The Sunflower: On the Possibilities and Limits of Forgiveness

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The Sunflower: On the Possibilities and Limits of Forgiveness
Simon Wiesenthal - The sunflower on the possibilities and limits of forgiveness.jpeg
AuthorSimon Wiesenthal
GenrePhilosophy, memoir
PublisherOpera Mundi

The Sunflower: On the Possibilities and Limits of Forgiveness is a book on the Holocaust by Holocaust survivor Simon Wiesenthal, in which he recounts his experience with a terminally wounded Nazi during World War II. The book describes Wiesenthal's experience in the Lemberg concentration camp and discusses the moral ethics of the decisions he made. The title comes from Wiesenthal's observation of a German military cemetery, where he saw a sunflower on each grave, and fearing his own placement in an unmarked mass grave. The book's second half is a symposium of answers from various people, including other Holocaust survivors, religious leaders and former Nazis. The book was originally published in German by Opera Mundi in Paris, France in 1969. The first English translation was published in 1970.[1]


In 1943, at the height of both World War II and the Holocaust, a group of forced labourers from the Lemberg concentration camp are sent to a converted army hospital to clear medical waste. Simon Wiesenthal is summoned from this work detail by a nurse to the bedside of a dying Nazi soldier, Karl Seidl. The soldier tells him he is seeking "a Jew's" forgiveness for a crime that has haunted Seidl since it was committed one year prior.[2] Over a number of hours, Seidl tells Wisenthal his life story, including joining Hitler Youth and his experiences in the SS. He then confesses to having participated in the destruction, by fire and armaments, of a house full of 300 Jews. He states that as the Jews tried to leap out of windows to escape the burning building, he and the other soldiers gunned them down.

After Seidl finishes his story, he asks Wiesenthal to forgive him. Wiesenthal then leaves the room without saying anything. The next day, the nurse informs Wiesenthal that the soldier has died. The nurse tells him that Seidl has left his belongings to him, but Wiesenthal refuses to take them, telling the nurse to have them sent to Seidl's mother. Wiesenthal ruminates on whether or not he should have forgiven Seidl through the rest of his experiences in the concentration camp system. After the war, he finds Seidl's mother, who in their conversation unintentionally confirms the details of her son's story. Seidl's mother asks him how he knew his son, but Wiesenthal lies and leaves without telling her of her late son's participation in the Holocaust.[3] He then poses the ethical dilemma of whether or not he should have forgiven Seidl to the reader, after which a variety of responses from a diverse group of individuals is given.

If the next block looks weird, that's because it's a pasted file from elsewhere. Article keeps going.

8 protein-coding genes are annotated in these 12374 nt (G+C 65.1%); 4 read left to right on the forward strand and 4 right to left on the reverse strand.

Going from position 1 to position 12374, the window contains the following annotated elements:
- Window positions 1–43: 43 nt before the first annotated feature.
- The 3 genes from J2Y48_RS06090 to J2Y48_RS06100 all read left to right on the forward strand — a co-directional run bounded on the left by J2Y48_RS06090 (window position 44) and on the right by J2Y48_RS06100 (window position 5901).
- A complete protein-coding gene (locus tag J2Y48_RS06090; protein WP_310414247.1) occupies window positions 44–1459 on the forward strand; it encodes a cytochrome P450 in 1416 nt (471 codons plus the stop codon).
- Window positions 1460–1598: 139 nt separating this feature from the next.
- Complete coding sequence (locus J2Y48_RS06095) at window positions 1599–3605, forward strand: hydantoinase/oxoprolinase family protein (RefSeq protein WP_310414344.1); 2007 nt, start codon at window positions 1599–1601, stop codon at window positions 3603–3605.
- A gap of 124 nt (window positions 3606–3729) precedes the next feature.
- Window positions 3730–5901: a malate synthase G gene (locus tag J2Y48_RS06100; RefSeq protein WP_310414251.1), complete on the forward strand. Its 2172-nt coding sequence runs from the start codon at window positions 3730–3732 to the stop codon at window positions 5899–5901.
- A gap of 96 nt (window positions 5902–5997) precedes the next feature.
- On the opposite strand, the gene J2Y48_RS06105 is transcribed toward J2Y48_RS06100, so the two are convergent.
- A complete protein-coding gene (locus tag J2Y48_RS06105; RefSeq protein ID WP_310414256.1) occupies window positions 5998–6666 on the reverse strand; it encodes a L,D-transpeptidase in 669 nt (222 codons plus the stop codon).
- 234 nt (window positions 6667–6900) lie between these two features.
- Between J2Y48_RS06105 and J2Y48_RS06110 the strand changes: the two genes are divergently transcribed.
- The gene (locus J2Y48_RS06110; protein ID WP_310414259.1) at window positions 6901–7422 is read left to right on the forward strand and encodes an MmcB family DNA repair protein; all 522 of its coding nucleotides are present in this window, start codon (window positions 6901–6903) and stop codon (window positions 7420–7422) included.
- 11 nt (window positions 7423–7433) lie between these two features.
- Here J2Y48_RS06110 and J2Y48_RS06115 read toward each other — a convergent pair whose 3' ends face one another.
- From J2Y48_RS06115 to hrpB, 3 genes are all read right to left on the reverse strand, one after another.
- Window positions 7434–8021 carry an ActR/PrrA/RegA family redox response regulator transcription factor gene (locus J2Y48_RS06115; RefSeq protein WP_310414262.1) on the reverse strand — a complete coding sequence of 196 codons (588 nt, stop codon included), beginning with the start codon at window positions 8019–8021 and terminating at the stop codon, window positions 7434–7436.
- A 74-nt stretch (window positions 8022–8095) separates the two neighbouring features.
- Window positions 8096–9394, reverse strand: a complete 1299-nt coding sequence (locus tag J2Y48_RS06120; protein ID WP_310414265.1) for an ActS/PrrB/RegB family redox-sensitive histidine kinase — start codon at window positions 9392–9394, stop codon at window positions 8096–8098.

In the latest edition of the book, there are 53 responses given from various people, up from 10 in the original edition.[4] Among respondents to the question are theologians, political leaders, writers, jurists, psychiatrists, human rights activists, Holocaust survivors, former Nazis and victims of attempted genocides in Bosnia, Cambodia, China and Tibet. The responses vary. Some respondents write that forgiveness ought to be awarded for the victims' sake; others respond that it should be withheld. Others do not say definitively whether or not forgiveness was the right thing.

List of responses[edit]

Name Nationality Profession Religion Response
Sven Alkalaj Bosnian Diplomat and politician Judaism Uncertain
Jean Améry Austrian Essayist; Holocaust survivor Judaism Uncertain
Smail Balić Bosnian-Austrian Historian Islam Uncertain
Moshe Bejski Israeli; Polish-born Judge; President of Yad Vashem's Righteous Among the Nations Commission; Holocaust survivor Judaism Do not forgive
Alan L. Berger Professor of Religion and Holocaust studies; Author Do not forgive
Robert McAfee Brown American Minister; Activist; Theologian; Professor of Theology and Ethics; Author Christianity (Presbyterian) Uncertain
Harry James Cargas American Professor; Holocaust scholar; Author Christianity (Roman Catholic) Do not forgive
Robert Coles American Author; Psychiatrist; Professor Do not forgive
The Dalai Lama (Tenzin Gyatso) Tibetan Spiritual leader; Activist; Nobel Peace Prize laureate Buddhism (Tibetan) Forgive
Eugene J. Fisher Catholic Bishop; Author; Scholar of Interreligious studies Christianity (Roman Catholic) Uncertain
Edward H. Flannery American Catholic Priest; Author; Activist against anti-Semitism Christianity (Roman Catholic) Forgive
Eva Fleischner Professor of Religion; Author Do not forgive
Matthew Fox President of University of Creation Spirituality; Author; Priest Christianity (Episcopalian); formerly Roman Catholic Do not forgive